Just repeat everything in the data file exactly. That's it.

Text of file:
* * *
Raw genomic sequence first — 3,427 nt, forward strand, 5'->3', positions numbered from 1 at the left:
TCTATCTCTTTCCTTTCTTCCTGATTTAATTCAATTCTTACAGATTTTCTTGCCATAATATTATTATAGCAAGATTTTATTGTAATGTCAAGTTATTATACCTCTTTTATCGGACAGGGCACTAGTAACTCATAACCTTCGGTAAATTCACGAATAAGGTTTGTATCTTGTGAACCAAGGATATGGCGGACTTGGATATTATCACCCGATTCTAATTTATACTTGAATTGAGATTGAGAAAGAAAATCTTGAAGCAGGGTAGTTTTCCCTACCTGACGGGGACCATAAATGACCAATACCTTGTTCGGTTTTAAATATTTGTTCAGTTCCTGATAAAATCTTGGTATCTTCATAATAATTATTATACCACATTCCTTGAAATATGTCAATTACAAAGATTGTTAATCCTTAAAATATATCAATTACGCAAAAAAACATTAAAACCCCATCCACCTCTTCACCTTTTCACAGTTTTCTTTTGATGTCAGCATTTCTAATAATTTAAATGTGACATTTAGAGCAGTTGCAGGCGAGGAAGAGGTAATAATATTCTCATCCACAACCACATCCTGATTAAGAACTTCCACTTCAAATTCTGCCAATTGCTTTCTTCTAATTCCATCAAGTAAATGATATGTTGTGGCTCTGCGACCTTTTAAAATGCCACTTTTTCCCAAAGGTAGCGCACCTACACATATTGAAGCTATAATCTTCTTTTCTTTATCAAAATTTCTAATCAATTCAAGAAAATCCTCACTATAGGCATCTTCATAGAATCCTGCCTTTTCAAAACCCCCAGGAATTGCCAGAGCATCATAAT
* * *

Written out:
Raw genomic sequence first — 3,427 nt, forward strand, 5'->3', positions numbered from 1 at the left:
TCTATCTCTTTCCTTTCTTCCTGATTTAATTCAATTCTTACAGATTTTCTTGCCATAATATTATTATAGCAAGATTTTATTGTAATGTCAAGTTATTATACCTCTTTTATCGGACAGGGCACTAGTAACTCATAACCTTCGGTAAATTCACGAATAAGGTTTGTATCTTGTGAACCAAGGATATGGCGGACTTGGATATTATCACCCGATTCTAATTTATACTTGAATTGAGATTGAGAAAGAAAATCTTGAAGCAGGGTAGTTTTCCCTACCTGACGGGGACCATAAATGACCAATACCTTGTTCGGTTTTAAATATTTGTTCAGTTCCTGATAAAATCTTGGTATCTTCATAATAATTATTATACCACATTCCTTGAAATATGTCAATTACAAAGATTGTTAATCCTTAAAATATATCAATTACGCAAAAAAACATTAAAACCCCATCCACCTCTTCACCTTTTCACAGTTTTCTTTTGATGTCAGCATTTCTAATAATTTAAATGTGACATTTAGAGCAGTTGCAGGCGAGGAAGAGGTAATAATATTCTCATCCACAACCACATCCTGATTAAGAACTTCCACTTCAAATTCTGCCAATTGCTTTCTTCTAATTCCATCAAGTAAATGATATGTTGTGGCTCTGCGACCTTTTAAAATGCCACTTTTTCCCAAAGGTAGCGCACCTACACATATTGAAGCTATAATCTTCTTTTCTTTATCAAAATTTCTAATCAATTCAAGAAAATCCTCACTATAGGCATCTTCATAGAATCCTGCCTTTTCAAAACCCCCAGGAATTGCCAGAGCATCATAAT